Hydrochloric Acid Leak Evacuees Return Home

April 21, 2011 Updated: April 21, 2011

A hydrochloric acid spill forced hundreds of residents of a Colorado town to evacuate from their homes Wednesday morning. They were able to return by 10 p.m. Wednesday.

Evacuations were ordered for 255 homes in Monument, a town of 6,800 people north of the U.S. Air Force Academy, after a passing train discovered that another train’s tanker was leaking the dangerous chemical at around 1:30 a.m., according to The Associated Press.

“It was not a rapid leak, but when the liquid dripped out and hit the ground, it turned into a vapor,” Sergeant Mike Schaller, spokesman for the El Paso County Sheriff’s Office, told Reuters.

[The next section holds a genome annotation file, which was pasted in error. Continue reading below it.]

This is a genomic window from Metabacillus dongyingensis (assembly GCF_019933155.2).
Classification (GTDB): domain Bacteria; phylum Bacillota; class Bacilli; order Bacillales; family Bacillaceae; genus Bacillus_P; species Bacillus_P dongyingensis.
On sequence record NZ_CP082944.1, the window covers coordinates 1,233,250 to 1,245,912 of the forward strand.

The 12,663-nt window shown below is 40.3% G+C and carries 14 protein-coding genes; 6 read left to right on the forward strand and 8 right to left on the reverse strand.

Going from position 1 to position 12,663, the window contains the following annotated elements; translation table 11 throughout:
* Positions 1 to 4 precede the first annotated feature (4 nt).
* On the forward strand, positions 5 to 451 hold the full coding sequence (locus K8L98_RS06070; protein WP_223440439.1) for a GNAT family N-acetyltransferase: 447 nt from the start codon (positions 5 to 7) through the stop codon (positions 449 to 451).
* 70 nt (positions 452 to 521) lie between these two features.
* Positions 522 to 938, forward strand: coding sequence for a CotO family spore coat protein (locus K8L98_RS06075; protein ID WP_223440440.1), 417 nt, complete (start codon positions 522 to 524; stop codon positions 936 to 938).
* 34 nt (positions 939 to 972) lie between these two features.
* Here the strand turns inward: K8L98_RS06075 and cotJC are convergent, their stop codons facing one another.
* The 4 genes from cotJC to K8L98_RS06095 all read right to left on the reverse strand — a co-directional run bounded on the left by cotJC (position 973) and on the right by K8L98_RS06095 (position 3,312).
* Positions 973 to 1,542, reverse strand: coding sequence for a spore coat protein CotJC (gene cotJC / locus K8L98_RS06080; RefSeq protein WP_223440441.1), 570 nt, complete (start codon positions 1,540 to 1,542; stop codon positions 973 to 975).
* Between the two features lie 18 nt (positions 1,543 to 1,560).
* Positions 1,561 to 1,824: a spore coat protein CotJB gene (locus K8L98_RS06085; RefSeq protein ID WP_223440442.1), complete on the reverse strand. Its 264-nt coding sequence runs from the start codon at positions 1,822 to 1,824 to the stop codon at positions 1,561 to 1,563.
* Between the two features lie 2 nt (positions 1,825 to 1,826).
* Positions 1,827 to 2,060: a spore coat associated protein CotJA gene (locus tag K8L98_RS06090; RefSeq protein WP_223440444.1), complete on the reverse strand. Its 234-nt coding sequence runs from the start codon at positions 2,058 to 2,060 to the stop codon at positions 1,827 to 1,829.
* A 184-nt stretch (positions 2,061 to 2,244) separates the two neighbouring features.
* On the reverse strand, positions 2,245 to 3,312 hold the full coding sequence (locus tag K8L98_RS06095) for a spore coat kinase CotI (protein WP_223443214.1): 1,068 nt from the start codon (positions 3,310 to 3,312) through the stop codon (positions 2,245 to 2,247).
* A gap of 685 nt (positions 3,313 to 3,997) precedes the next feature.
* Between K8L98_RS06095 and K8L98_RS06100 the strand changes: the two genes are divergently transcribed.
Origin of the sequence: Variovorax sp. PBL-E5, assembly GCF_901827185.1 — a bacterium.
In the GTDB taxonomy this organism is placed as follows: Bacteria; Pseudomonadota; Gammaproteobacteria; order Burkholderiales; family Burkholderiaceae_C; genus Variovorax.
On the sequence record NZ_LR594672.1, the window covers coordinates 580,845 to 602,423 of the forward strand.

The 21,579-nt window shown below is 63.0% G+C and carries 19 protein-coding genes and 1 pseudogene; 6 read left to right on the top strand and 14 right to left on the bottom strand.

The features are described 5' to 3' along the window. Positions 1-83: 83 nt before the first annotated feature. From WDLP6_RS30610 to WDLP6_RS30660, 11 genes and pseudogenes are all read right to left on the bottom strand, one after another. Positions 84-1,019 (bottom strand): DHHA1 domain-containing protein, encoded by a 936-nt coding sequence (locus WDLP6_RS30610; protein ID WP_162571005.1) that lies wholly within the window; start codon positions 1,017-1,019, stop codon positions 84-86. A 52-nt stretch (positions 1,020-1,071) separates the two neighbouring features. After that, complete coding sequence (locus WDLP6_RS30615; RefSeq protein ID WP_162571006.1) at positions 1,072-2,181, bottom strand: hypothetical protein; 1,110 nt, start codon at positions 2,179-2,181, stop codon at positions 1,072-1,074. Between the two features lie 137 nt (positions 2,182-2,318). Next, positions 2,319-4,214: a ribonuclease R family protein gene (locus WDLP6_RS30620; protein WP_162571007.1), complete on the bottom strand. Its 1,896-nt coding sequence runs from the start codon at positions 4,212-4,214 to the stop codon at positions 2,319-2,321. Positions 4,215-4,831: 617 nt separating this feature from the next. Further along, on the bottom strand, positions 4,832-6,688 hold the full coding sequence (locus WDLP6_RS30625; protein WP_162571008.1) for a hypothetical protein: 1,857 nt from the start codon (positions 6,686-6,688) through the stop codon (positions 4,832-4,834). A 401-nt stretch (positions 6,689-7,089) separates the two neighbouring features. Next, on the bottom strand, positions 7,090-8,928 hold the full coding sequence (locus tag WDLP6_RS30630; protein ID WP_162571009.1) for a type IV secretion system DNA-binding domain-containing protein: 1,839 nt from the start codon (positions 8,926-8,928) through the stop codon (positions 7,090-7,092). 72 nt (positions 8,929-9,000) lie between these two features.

It is unclear how long the tanker had been leaking as the Burlington Northern Santa Fe train traveled from Kansas to Denver.

Everyone was allowed to go home after crews pumped the acid from the leaking tanker into a safe one. The new tanker moved out of the town on Thursday morning.

Monitors did not detect any harmful levels of the acid, neither were any injuries or health problems reported. The railroad’s spokeswoman Lena Kent told AP that as many as 75 gallons of acid leaked out from the 25,000-gallon tanker.

“It’s safe to go home,” said Monument police Lt. Steve Burk, according to AP. He added that pamphlets with information about the incident were delivered to residents’ mailboxes.

Hydrochloric acid is a highly corrosive, strong mineral acid with various industrial uses. Its fumes can lead to irritation to skin, lungs, and eyes.